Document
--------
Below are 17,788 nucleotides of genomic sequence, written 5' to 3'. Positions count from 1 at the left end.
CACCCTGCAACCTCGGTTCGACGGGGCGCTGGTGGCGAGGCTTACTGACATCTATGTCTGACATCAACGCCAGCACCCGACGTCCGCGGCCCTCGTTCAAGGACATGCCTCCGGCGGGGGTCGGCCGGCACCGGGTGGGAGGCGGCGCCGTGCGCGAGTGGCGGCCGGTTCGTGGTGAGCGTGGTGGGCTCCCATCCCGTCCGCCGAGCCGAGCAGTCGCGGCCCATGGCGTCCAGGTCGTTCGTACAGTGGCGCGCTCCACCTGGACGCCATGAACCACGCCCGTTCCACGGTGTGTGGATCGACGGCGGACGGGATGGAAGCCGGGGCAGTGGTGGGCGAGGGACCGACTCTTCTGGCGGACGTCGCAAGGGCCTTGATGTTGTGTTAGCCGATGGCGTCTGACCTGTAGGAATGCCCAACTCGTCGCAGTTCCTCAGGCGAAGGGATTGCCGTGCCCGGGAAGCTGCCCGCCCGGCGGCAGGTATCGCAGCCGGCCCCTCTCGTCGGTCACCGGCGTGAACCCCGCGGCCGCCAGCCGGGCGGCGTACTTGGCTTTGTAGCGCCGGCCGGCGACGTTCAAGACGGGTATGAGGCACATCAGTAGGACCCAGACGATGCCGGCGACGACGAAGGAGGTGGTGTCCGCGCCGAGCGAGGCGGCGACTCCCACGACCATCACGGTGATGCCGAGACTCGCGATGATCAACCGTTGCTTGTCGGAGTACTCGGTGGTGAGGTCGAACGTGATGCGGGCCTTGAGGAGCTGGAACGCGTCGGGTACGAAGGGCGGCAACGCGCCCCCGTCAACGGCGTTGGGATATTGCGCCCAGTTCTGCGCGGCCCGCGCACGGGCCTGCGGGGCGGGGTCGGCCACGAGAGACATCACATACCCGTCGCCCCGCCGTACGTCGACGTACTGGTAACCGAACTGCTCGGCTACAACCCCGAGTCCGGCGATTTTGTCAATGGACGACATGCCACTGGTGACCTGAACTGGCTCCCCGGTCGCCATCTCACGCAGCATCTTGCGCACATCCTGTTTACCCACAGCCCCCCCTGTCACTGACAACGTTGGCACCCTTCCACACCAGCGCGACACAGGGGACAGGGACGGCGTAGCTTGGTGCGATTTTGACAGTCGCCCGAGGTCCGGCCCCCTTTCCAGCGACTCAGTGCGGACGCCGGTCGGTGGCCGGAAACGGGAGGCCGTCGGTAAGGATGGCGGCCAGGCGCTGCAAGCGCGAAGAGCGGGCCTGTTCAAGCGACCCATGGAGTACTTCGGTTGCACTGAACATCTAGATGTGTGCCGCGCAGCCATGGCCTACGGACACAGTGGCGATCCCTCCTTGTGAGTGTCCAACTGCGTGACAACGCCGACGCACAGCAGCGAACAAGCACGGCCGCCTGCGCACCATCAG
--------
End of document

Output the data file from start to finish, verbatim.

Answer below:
Below are 17,788 nucleotides of genomic sequence, written 5' to 3'. Positions count from 1 at the left end.
CACCCTGCAACCTCGGTTCGACGGGGCGCTGGTGGCGAGGCTTACTGACATCTATGTCTGACATCAACGCCAGCACCCGACGTCCGCGGCCCTCGTTCAAGGACATGCCTCCGGCGGGGGTCGGCCGGCACCGGGTGGGAGGCGGCGCCGTGCGCGAGTGGCGGCCGGTTCGTGGTGAGCGTGGTGGGCTCCCATCCCGTCCGCCGAGCCGAGCAGTCGCGGCCCATGGCGTCCAGGTCGTTCGTACAGTGGCGCGCTCCACCTGGACGCCATGAACCACGCCCGTTCCACGGTGTGTGGATCGACGGCGGACGGGATGGAAGCCGGGGCAGTGGTGGGCGAGGGACCGACTCTTCTGGCGGACGTCGCAAGGGCCTTGATGTTGTGTTAGCCGATGGCGTCTGACCTGTAGGAATGCCCAACTCGTCGCAGTTCCTCAGGCGAAGGGATTGCCGTGCCCGGGAAGCTGCCCGCCCGGCGGCAGGTATCGCAGCCGGCCCCTCTCGTCGGTCACCGGCGTGAACCCCGCGGCCGCCAGCCGGGCGGCGTACTTGGCTTTGTAGCGCCGGCCGGCGACGTTCAAGACGGGTATGAGGCACATCAGTAGGACCCAGACGATGCCGGCGACGACGAAGGAGGTGGTGTCCGCGCCGAGCGAGGCGGCGACTCCCACGACCATCACGGTGATGCCGAGACTCGCGATGATCAACCGTTGCTTGTCGGAGTACTCGGTGGTGAGGTCGAACGTGATGCGGGCCTTGAGGAGCTGGAACGCGTCGGGTACGAAGGGCGGCAACGCGCCCCCGTCAACGGCGTTGGGATATTGCGCCCAGTTCTGCGCGGCCCGCGCACGGGCCTGCGGGGCGGGGTCGGCCACGAGAGACATCACATACCCGTCGCCCCGCCGTACGTCGACGTACTGGTAACCGAACTGCTCGGCTACAACCCCGAGTCCGGCGATTTTGTCAATGGACGACATGCCACTGGTGACCTGAACTGGCTCCCCGGTCGCCATCTCACGCAGCATCTTGCGCACATCCTGTTTACCCACAGCCCCCCCTGTCACTGACAACGTTGGCACCCTTCCACACCAGCGCGACACAGGGGACAGGGACGGCGTAGCTTGGTGCGATTTTGACAGTCGCCCGAGGTCCGGCCCCCTTTCCAGCGACTCAGTGCGGACGCCGGTCGGTGGCCGGAAACGGGAGGCCGTCGGTAAGGATGGCGGCCAGGCGCTGCAAGCGCGAAGAGCGGGCCTGTTCAAGCGACCCATGGAGTACTTCGGTTGCACTGAACATCTAGATGTGTGCCGCGCAGCCATGGCCTACGGACACAGTGGCGATCCCTCCTTGTGAGTGTCCAACTGCGTGACAACGCCGACGCACAGCAGCGAACAAGCACGGCCGCCTGCGCACCATCAG